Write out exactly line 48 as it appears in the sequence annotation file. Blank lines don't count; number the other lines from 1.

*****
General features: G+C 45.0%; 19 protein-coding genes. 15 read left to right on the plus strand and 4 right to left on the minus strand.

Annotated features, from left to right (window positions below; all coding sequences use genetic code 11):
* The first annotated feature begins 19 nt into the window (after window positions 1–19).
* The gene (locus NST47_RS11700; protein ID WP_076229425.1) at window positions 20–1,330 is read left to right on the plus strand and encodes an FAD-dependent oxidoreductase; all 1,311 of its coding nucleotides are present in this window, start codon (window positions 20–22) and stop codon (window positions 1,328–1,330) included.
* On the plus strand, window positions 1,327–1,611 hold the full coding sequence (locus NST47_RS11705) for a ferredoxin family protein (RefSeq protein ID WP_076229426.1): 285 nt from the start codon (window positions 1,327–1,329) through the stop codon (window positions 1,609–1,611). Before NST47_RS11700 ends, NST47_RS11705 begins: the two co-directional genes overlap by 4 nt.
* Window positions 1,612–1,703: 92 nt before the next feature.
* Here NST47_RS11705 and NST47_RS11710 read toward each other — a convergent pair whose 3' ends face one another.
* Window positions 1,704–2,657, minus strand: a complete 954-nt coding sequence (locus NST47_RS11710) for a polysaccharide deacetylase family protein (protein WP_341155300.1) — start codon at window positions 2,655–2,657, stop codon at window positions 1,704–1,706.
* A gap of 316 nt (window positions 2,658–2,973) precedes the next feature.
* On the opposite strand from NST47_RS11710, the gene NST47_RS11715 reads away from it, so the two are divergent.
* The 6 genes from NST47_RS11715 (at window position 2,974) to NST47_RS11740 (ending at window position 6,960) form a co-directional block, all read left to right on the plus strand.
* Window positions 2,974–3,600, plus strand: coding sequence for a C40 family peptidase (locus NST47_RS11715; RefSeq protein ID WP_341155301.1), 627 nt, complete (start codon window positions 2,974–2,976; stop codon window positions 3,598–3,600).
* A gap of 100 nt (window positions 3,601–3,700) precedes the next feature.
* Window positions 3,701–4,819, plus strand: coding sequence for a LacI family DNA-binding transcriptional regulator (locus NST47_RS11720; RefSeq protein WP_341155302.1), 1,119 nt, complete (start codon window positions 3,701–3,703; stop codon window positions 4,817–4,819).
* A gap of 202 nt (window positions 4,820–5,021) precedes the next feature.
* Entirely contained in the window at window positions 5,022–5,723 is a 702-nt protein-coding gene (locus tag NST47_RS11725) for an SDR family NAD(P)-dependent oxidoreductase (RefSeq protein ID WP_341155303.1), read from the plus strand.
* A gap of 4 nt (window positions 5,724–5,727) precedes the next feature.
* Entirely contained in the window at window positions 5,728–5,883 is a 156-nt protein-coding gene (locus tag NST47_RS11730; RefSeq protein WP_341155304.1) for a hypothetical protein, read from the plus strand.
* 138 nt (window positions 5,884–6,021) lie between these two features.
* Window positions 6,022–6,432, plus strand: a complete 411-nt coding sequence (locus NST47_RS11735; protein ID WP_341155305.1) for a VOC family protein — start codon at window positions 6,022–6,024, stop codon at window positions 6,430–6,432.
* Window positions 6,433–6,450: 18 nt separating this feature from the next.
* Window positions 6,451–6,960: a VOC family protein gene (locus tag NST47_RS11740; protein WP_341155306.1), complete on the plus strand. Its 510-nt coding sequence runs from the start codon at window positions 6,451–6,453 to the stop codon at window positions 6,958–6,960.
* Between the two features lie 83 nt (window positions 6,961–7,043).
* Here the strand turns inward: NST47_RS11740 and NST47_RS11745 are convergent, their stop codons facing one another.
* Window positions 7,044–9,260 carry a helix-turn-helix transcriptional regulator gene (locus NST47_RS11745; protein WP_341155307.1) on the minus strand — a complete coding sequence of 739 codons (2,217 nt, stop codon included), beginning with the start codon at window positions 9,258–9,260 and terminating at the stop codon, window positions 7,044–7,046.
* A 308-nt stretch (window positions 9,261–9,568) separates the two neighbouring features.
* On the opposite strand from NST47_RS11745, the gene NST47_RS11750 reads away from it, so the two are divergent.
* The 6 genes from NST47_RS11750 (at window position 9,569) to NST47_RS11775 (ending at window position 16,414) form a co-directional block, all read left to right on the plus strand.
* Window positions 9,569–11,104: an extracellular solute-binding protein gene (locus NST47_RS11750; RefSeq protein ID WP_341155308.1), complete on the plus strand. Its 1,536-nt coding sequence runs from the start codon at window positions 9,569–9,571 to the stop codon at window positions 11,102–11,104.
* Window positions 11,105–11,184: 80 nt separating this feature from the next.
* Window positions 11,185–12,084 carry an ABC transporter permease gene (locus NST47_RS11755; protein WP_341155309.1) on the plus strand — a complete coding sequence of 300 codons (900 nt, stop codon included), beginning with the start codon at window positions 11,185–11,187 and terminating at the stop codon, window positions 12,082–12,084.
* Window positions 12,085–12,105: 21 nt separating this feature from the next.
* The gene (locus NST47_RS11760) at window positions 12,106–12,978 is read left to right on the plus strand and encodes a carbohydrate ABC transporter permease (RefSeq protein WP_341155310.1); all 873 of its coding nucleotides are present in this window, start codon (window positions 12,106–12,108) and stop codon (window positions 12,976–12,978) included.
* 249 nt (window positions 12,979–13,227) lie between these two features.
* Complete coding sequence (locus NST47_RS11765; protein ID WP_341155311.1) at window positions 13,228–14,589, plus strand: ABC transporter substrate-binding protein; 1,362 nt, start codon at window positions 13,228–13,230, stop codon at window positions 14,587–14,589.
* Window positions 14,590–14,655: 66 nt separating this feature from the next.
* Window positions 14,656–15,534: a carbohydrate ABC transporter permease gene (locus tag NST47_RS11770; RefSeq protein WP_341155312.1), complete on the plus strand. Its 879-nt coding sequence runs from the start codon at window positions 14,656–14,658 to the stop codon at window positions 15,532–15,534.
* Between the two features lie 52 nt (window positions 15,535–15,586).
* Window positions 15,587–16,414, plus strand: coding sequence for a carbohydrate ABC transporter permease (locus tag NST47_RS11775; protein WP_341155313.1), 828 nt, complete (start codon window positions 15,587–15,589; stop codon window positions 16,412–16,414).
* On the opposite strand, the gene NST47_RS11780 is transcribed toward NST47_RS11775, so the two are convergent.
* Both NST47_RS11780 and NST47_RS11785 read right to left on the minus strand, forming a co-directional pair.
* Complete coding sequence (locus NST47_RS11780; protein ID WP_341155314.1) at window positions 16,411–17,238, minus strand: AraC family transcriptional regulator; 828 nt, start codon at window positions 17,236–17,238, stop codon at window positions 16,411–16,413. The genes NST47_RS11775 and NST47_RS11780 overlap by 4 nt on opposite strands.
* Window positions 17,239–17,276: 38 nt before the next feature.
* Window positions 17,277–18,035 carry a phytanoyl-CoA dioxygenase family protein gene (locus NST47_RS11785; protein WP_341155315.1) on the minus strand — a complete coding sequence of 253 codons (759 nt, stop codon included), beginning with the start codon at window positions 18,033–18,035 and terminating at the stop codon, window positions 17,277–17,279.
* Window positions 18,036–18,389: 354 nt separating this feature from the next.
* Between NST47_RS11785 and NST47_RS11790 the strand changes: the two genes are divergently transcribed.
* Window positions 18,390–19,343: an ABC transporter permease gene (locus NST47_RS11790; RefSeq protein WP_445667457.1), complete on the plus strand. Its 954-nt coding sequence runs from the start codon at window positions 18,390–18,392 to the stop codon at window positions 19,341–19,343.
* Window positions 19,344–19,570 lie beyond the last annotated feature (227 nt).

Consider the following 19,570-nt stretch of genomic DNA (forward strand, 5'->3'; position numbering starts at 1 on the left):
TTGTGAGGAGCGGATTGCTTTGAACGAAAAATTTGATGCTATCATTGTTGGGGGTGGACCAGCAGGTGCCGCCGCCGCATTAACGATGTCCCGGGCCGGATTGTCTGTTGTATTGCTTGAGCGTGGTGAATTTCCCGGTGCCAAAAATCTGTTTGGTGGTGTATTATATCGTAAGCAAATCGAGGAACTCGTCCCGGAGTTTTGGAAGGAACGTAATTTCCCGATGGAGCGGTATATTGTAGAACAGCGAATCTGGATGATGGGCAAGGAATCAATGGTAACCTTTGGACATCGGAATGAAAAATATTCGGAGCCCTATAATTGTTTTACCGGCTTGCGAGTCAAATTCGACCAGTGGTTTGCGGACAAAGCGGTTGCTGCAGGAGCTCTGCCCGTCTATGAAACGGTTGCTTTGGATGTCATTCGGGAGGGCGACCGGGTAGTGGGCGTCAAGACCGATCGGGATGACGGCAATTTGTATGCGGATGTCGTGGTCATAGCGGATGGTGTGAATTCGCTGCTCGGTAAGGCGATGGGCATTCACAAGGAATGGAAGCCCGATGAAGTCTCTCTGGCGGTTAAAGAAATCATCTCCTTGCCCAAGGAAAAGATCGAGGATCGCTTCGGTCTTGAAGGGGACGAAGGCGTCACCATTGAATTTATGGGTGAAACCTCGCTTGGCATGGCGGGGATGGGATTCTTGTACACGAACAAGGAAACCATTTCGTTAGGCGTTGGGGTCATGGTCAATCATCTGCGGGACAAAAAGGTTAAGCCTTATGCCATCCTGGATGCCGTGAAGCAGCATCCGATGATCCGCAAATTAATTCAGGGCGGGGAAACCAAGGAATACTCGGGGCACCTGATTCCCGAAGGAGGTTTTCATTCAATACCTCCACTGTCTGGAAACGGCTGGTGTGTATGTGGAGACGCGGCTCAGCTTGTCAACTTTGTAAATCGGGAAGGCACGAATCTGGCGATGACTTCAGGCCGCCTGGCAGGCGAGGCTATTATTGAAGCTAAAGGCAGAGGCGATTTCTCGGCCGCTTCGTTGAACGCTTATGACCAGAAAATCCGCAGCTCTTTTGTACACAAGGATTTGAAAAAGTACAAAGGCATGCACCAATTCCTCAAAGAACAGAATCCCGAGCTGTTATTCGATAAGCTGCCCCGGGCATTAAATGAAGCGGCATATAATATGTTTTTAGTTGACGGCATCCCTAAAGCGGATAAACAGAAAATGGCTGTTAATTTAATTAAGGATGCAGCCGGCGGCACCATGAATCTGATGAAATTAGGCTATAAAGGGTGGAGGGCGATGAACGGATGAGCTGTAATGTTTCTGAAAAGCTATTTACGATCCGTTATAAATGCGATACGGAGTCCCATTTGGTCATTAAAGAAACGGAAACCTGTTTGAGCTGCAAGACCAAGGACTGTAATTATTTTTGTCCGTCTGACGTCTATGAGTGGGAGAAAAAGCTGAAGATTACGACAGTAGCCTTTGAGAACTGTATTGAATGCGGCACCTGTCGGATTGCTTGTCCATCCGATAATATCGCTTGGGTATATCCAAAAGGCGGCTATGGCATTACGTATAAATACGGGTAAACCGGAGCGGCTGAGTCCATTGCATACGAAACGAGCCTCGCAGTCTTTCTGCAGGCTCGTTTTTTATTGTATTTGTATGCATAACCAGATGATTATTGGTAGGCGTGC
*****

* Window positions 19,344–19,570 lie beyond the last annotated feature (227 nt).